Cerro Gordo County

M/Sgt. Margery Pickett

 

 

MASON CITY WAC DIRECTS OWN BAND -- "I've never been disappointed in the WAC and I would be back in civilian life--" that's what Master Sgt. Margery Pickett who is home in Mason City for a visit with her father, Ray Pickett, says about her service in the Women's Army Corps. Sgt. Pickett is pictured above with her Fort Oglethorpe band which she directs.

Besides directing the band, Sgt. Pickett also has a 10 piece dance band under her direction. The dance band platys at the Service Clubs, the NCO club and Officers club every week. The band plays for troops marching to classes.

In addition to these regular assignments, the band has performed for visiting personalities including President Roosevelt and Col. Oveta Culp Hobby. Last summer the band went on a recruiting tour of Ohio, Kentucky and Georgia. It also broadcasts once a week over a Chattanooga station.

In the personnel of her band, Sgt. Pickett has no Iowans, but she has a drummer who was formerly with the Chicago Women's Symphony, a solo cornetist, formerly with the Wanamaker band; a solo cornetist, formerly with an American Legion sponsored girls' band in Milwaukee, and 4 former pubic school teachers.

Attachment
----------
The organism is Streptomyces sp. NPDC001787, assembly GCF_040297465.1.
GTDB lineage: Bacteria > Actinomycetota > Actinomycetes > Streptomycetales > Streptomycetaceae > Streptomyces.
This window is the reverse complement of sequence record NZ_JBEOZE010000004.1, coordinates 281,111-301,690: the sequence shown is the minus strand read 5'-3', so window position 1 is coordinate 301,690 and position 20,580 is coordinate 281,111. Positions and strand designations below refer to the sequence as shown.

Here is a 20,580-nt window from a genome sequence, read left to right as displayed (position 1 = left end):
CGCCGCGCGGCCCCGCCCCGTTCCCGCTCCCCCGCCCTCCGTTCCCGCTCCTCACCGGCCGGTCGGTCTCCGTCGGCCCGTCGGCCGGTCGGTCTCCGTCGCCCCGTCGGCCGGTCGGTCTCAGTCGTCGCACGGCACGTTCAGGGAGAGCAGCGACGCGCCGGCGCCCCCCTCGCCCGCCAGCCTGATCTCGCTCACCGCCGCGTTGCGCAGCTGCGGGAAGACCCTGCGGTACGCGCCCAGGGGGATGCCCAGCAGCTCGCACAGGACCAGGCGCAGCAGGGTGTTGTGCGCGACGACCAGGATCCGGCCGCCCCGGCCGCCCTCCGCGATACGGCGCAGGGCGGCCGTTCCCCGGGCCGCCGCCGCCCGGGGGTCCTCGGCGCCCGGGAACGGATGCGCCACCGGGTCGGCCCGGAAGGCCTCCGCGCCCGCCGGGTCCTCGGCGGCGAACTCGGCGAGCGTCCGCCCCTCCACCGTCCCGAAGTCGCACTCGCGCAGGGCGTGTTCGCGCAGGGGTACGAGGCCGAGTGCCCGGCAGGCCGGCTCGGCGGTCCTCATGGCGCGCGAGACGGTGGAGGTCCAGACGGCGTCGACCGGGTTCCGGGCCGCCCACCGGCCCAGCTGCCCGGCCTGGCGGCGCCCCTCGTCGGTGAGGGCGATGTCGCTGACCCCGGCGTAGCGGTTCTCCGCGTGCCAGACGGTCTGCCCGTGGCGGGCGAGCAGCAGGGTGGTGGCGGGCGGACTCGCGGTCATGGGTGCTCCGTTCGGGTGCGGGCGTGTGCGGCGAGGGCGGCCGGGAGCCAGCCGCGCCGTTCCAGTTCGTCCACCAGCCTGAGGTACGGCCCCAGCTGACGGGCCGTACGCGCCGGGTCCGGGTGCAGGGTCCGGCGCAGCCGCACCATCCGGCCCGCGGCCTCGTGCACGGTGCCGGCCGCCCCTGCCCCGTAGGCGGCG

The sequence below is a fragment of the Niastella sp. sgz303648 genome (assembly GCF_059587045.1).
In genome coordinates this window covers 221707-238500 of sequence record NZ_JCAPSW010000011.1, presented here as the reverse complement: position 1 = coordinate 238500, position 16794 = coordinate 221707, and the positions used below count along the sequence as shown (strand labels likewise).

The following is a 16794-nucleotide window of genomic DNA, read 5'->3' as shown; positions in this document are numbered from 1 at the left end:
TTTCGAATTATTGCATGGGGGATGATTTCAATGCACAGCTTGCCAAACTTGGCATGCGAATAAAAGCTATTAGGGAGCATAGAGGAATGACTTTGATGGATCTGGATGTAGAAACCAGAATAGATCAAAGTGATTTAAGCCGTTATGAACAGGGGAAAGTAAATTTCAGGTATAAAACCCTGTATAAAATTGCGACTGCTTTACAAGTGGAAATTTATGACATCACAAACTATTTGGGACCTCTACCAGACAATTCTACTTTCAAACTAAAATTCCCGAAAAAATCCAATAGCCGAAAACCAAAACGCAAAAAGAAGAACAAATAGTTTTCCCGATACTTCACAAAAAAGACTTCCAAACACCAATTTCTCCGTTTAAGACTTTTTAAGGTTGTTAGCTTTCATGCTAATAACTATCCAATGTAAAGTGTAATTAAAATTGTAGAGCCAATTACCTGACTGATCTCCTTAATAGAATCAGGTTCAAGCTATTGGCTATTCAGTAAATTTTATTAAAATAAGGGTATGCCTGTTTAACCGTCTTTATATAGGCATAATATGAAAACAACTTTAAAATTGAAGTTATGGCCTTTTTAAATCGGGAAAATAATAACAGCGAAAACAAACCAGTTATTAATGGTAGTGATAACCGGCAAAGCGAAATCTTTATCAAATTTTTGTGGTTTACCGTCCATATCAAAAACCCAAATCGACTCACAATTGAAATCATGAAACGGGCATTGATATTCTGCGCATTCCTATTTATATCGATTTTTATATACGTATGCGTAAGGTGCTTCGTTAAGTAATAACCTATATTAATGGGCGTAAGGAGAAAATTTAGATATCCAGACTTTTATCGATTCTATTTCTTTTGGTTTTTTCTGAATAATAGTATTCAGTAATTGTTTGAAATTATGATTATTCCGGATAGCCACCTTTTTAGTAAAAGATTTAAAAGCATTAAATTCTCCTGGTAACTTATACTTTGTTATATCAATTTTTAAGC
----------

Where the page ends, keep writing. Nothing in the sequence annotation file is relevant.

Sgt. Pickett rehearse her band in the mornings and her dance band in the afternoon and finds time to give players individual instruction as well. This musical training which band members receive is only a part of the educational advantages which are made available to every WAC. According to Sgt. Pickett, many girls are attending evening classes in typing, shorthand and the like in preparation for a business career after the war.

There are classes in other subjects as well -- such as foreign languages -- which are popular among the WACs.
Of course, the regular WAC training includes educational advantages in that girls received valuable instruction in radio, photography, laboratory work and the like which they need to carry out thier WAC duties, but the evening classes are an extra benefit.

Medical attention and dental care, which the WACs receive is of the finest, according to Sgt. Pickett. All of their clothing is provided and replacements are made, so that a WAC may get as many as 4 pairs of hose a month if she needs them. Yes -- even the WACs consider the stocking situation. Theirs are better than the AAFs, according to Sgt. Pickett who met and chatted with Subaltern Mary Churchill of the WAAFs during her visit to Fort Oglethorpe. Their visit was recorded by the news reel cameraman.

Sgt. Pickett spoke of the beautiful countryside in which Fort Oglethorpe is situated and of the historic shrines nearby. The fort is in Chickamauga park and Lookout mountain is visible in the distance.

Real incentive for Sgt Pickett's visit to Mason City this time is the fact that her brother, Claude, is arriving home for a leave from his duties with the navy from which have taken him to north Africa and Italy.

Source: Mason City Globe-Gazette, January 15, 1944 (photos included)